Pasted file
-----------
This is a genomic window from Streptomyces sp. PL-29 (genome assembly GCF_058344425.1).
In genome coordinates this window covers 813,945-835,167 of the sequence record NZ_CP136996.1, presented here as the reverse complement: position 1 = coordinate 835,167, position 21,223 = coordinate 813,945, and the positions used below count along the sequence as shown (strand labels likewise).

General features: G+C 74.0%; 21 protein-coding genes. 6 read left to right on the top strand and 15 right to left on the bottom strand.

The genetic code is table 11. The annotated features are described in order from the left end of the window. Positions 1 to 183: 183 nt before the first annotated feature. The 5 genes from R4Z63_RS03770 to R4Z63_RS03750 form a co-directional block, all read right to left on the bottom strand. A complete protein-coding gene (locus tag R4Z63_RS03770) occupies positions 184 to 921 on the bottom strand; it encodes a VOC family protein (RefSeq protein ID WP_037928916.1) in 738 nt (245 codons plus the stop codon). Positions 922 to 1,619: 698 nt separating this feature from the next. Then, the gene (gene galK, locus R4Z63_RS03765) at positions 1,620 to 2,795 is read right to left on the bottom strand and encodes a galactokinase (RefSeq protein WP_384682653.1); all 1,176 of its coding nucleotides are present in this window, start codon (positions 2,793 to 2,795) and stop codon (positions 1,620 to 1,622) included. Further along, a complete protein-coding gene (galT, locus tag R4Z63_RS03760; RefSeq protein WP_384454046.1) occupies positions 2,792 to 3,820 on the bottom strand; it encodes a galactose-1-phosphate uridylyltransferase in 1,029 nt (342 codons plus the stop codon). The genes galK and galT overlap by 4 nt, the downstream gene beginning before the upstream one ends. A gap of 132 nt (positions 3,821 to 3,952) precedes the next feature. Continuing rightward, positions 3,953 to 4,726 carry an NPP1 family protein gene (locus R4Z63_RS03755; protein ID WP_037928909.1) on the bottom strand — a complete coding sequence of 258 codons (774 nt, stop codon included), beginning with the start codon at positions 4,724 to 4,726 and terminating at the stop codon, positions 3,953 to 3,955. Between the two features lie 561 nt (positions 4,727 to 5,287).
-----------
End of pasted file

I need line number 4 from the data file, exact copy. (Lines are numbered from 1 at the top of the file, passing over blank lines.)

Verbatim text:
The genetic code is table 11. The annotated features are described in order from the left end of the window. Positions 1 to 183: 183 nt before the first annotated feature. The 5 genes from R4Z63_RS03770 to R4Z63_RS03750 form a co-directional block, all read right to left on the bottom strand. A complete protein-coding gene (locus tag R4Z63_RS03770) occupies positions 184 to 921 on the bottom strand; it encodes a VOC family protein (RefSeq protein ID WP_037928916.1) in 738 nt (245 codons plus the stop codon). Positions 922 to 1,619: 698 nt separating this feature from the next. Then, the gene (gene galK, locus R4Z63_RS03765) at positions 1,620 to 2,795 is read right to left on the bottom strand and encodes a galactokinase (RefSeq protein WP_384682653.1); all 1,176 of its coding nucleotides are present in this window, start codon (positions 2,793 to 2,795) and stop codon (positions 1,620 to 1,622) included. Further along, a complete protein-coding gene (galT, locus tag R4Z63_RS03760; RefSeq protein WP_384454046.1) occupies positions 2,792 to 3,820 on the bottom strand; it encodes a galactose-1-phosphate uridylyltransferase in 1,029 nt (342 codons plus the stop codon). The genes galK and galT overlap by 4 nt, the downstream gene beginning before the upstream one ends. A gap of 132 nt (positions 3,821 to 3,952) precedes the next feature. Continuing rightward, positions 3,953 to 4,726 carry an NPP1 family protein gene (locus R4Z63_RS03755; protein ID WP_037928909.1) on the bottom strand — a complete coding sequence of 258 codons (774 nt, stop codon included), beginning with the start codon at positions 4,724 to 4,726 and terminating at the stop codon, positions 3,953 to 3,955. Between the two features lie 561 nt (positions 4,727 to 5,287).